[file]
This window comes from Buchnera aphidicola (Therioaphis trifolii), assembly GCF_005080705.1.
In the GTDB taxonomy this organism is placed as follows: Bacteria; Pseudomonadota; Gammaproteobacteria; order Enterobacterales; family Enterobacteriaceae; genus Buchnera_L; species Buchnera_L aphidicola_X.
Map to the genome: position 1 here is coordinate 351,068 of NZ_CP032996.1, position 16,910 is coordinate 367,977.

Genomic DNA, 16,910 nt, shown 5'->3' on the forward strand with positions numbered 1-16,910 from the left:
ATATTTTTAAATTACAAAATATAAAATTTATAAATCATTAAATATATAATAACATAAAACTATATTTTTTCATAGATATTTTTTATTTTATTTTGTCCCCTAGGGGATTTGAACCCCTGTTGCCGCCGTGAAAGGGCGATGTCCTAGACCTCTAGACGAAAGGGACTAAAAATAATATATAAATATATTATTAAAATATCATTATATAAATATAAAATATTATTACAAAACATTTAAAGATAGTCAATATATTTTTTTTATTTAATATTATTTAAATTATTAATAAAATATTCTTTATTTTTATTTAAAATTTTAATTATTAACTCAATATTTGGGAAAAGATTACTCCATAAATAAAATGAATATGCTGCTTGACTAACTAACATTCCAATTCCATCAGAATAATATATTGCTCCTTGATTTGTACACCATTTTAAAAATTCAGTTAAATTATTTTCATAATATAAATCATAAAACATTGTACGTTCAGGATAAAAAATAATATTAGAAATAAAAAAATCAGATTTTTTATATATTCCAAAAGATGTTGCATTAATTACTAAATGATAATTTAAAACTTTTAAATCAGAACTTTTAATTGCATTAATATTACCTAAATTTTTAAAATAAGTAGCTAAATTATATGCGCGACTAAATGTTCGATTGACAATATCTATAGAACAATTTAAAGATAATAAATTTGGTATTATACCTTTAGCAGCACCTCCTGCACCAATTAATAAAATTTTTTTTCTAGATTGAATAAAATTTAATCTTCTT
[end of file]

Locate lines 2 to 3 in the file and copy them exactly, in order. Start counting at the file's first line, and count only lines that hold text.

In the GTDB taxonomy this organism is placed as follows: Bacteria; Pseudomonadota; Gammaproteobacteria; order Enterobacterales; family Enterobacteriaceae; genus Buchnera_L; species Buchnera_L aphidicola_X.
Map to the genome: position 1 here is coordinate 351,068 of NZ_CP032996.1, position 16,910 is coordinate 367,977.